CMA concludes that Heat Networks must be regulated
Yesterday, the Competition and Markets Authority (CMA) published the final report of its 7-month study, concluding that Heat Networks should be regulated to protect UK customers.
Heat Networks currently provide approximately 2% of building’s heat demand, with 14,000 Heat Networks across the UK. To meet carbon targets, the Committee on Climate Change estimates that approximately 18% of heat will need to be generated by Heat Networks come 2050.
The CMA has concluded that for the majority, Heat Networks offer prices that are equal to or lower than the typical gas or electricity tariff, however privately owned or rented consumers seem to be paying more for heat through a Heat Network.
Therefore, the CMA have advised that Heat Networks must be regulated, suggesting that Ofgem is “well placed” for the position.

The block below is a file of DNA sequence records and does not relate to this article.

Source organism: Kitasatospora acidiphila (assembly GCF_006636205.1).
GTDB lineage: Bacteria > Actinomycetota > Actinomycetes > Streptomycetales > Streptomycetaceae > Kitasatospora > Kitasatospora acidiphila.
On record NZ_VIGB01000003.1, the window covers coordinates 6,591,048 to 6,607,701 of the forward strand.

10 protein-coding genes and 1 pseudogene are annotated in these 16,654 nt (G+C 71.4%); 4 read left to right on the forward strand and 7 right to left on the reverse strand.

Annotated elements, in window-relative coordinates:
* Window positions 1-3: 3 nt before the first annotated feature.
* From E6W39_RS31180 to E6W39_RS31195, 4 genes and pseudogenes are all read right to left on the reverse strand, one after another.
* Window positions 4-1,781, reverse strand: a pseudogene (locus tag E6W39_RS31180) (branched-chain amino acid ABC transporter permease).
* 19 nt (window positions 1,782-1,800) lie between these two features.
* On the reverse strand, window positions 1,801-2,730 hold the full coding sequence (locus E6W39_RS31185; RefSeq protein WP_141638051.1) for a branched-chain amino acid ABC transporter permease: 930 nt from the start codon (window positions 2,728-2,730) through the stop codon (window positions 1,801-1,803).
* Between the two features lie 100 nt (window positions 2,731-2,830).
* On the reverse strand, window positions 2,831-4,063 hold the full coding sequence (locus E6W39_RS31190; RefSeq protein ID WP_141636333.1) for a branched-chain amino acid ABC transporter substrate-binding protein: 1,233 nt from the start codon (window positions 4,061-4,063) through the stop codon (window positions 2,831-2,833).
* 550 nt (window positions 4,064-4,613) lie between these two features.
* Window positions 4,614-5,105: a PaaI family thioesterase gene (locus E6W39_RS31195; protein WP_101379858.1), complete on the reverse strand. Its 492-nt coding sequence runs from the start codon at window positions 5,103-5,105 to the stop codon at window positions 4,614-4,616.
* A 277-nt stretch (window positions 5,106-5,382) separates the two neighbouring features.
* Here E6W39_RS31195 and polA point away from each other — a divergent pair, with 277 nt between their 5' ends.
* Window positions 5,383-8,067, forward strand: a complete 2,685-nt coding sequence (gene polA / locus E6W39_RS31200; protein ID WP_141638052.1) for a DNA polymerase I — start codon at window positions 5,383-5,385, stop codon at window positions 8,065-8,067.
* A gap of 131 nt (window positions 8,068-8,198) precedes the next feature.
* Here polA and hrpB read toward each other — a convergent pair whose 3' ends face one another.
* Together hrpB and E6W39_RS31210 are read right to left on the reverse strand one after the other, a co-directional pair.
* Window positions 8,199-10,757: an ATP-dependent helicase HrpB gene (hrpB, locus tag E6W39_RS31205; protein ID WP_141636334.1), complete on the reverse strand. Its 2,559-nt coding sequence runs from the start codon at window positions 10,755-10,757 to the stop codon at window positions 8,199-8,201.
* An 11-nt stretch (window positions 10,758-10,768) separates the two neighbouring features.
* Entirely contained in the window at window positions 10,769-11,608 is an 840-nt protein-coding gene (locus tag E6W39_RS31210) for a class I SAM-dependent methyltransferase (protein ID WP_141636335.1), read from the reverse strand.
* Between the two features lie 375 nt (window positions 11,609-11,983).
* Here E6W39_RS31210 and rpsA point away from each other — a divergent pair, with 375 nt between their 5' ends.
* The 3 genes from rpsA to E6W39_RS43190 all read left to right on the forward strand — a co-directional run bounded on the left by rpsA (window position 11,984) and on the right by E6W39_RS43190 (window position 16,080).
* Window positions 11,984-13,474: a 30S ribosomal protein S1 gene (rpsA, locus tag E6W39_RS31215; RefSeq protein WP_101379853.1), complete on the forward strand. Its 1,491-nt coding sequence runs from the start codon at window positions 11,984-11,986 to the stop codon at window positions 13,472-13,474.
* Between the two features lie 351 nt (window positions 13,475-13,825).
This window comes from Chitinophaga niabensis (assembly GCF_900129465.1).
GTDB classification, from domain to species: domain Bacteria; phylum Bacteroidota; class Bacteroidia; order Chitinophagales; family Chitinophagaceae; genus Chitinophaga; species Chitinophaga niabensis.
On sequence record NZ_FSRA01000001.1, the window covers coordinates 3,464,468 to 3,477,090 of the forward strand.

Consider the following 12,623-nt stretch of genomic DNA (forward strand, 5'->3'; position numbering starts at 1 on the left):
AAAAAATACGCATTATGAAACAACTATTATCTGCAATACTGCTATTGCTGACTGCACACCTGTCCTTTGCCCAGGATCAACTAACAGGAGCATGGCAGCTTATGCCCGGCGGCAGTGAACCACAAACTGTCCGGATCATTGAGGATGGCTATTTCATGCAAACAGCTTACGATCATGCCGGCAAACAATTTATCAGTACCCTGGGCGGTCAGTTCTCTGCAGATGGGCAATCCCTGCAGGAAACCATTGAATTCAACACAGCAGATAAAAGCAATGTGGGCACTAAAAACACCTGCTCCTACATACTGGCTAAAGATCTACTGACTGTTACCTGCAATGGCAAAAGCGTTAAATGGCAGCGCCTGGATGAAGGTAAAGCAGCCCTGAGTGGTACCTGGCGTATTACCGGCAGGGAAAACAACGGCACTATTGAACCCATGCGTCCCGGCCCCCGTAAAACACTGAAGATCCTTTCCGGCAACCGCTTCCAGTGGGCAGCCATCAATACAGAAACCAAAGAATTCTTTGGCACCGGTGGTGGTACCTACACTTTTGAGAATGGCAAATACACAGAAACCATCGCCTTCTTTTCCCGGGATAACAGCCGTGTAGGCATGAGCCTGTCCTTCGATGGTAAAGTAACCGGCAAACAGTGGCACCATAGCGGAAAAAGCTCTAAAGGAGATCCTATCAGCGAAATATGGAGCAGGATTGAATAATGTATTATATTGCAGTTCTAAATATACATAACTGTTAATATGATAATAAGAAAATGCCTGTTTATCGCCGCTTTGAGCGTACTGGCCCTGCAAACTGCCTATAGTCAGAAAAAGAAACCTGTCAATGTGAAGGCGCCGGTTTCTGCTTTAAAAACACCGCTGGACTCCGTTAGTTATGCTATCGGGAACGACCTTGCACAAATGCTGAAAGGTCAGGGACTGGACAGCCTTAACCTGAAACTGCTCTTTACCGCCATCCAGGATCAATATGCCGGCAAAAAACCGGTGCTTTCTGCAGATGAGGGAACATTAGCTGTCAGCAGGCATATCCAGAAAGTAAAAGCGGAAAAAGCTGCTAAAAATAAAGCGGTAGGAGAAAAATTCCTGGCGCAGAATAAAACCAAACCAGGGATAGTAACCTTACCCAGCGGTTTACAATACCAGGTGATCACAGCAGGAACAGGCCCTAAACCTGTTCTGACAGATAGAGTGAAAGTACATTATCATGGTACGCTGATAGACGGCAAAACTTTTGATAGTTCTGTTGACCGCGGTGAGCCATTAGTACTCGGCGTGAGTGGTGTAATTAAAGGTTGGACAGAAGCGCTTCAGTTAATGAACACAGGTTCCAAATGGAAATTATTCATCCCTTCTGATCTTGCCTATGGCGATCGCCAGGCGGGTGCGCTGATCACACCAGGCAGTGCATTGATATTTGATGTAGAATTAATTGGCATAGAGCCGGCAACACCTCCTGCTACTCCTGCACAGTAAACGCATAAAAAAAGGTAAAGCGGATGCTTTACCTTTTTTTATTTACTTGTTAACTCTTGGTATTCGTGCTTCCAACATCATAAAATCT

Once established, the regulator is recommended to:
- Introduce the same level of protection for Heat Network customers as those on a gas and electricity tariff
- Increase transparency so that residents are aware they are on a Heat Network, and clear agreements between customers and Heat Network Operators
- Ensure customer awareness of what they are being charged for heat
- Prevent developers from using cheap options in order to meet planning regulations, resulting in poorly designed, built and operated systems
The CMA has also issued an open letter to existing Heat Network Suppliers and Operators, outlining obligations under consumer and competition law, and recommendations to ensure compliance.